Business Books by the Numbers—Part II
In the last post I gave some perspective on how big the business category is vs. other non-fiction categories, like art or self-help. Let’s take a step back and look at the bigger picture, the publishing industry as a whole.
In the “old days” of say, the late 1980’s and 1990s, I would explain to some authors that there were “55,000 books published each year in the U.S., and less than a quarter of those ever make it into a bookstore.” (That was a canned speech I used to give to irrationally exuberant authors so they would know what they were up against). This number included the kitchen sink of books (including Teaming a Product and a Global Market: A Canadian Marconi Company Success Story—Library of Flight Series); every title imaginable, including those self-published books that you might find advertised in the back of specialty publications like “Gun and Ammo” magazine https://store.intermediaoutdoors.com/shop/Default.aspx.
Somewhere along the line, say, around the year 2000, we learned that the 55,000 number was a low-ball figure. The actual number of books published each year was a whopping 175,000 books (and you can imagine what percentage of those make it into your local bookstore).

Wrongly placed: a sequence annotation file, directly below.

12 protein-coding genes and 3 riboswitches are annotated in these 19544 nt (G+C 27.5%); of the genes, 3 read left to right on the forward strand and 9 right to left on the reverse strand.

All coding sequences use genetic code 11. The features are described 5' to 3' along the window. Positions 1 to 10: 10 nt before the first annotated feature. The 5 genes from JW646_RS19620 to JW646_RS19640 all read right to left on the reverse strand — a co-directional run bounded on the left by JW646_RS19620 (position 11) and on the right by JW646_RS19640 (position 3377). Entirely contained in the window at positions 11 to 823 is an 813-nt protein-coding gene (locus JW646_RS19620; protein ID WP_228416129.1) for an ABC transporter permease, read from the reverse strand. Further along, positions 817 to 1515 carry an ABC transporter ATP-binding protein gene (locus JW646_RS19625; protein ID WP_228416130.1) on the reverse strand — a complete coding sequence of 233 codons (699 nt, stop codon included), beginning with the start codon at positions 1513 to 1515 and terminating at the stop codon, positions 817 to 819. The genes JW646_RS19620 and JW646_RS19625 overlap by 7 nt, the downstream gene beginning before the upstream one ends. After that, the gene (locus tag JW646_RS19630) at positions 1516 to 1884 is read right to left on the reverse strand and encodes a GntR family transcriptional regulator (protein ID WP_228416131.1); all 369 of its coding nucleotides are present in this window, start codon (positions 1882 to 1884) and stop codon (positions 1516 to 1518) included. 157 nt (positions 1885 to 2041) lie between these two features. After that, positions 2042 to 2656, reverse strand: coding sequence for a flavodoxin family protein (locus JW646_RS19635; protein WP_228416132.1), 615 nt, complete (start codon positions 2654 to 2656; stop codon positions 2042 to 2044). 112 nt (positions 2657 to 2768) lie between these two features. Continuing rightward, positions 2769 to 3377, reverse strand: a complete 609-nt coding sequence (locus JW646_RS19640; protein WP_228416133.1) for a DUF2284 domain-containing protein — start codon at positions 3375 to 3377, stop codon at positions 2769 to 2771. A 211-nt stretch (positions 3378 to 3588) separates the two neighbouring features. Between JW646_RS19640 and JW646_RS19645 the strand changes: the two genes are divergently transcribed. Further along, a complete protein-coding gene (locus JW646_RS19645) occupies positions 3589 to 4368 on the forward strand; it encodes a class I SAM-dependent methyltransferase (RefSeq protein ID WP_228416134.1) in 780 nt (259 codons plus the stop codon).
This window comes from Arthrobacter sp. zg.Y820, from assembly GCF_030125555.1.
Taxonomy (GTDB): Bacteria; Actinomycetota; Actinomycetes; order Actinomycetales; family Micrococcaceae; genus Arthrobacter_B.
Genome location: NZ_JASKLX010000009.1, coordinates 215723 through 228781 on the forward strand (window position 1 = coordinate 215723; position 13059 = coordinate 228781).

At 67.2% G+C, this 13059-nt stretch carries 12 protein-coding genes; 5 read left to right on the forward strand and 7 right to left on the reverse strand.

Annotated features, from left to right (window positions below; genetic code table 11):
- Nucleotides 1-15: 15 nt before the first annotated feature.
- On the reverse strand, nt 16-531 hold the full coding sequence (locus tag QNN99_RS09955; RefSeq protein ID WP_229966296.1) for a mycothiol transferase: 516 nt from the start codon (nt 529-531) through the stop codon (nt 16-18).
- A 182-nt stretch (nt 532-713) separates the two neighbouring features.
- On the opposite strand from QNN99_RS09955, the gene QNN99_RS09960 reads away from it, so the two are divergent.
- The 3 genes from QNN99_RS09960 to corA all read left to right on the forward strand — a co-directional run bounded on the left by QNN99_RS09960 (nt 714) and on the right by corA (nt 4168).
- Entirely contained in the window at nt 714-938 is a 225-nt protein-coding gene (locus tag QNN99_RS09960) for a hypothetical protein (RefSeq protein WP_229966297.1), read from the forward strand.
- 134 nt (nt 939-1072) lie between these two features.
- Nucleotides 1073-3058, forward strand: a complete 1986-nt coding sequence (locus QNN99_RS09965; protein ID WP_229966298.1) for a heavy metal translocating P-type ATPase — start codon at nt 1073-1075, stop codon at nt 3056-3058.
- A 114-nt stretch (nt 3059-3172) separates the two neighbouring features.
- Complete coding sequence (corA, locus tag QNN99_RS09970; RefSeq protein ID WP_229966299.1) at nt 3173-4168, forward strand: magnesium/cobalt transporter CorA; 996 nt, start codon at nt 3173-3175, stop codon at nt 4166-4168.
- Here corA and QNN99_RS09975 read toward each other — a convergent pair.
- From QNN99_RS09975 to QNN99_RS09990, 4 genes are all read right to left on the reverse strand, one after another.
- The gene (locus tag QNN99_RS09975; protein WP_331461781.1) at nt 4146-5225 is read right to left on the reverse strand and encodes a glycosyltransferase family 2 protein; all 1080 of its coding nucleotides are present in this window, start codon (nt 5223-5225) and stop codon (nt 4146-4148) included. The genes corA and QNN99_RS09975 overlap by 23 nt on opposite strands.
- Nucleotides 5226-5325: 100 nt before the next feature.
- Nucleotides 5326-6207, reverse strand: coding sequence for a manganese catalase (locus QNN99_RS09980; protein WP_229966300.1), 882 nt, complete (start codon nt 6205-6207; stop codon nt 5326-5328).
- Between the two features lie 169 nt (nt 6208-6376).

Now comes news that even the 175,000 book number is way low. According to Publisher’s Weekly, the actual number is closer to 300,000 books published annually in the U.S. How many of those are business books? Probably more than 10,000, and once again, that figure includes all self-published works (see http://www.lulu.com/), of which, only a fraction ever darken the doorstep of a bookstore (especially the coveted airport booksores, most of which can’t handle more than a hundred or two business titles).
This explains, at least in part, why it is so difficult to create a break-out book business book. There is so much noise and din and books that slice the pie so narrowly, that it takes something pretty spectacular to rise above it all. That’s why the top tier business book imprints publish fewer books than many other publishers. By focusing all of their marketing and publicity resources on say, just 2-4 books per month, top tier imprints can maximize the chances that those books will garner the attention they so desperately need to distinguish themselves in today’s hyper-competitive marketplace.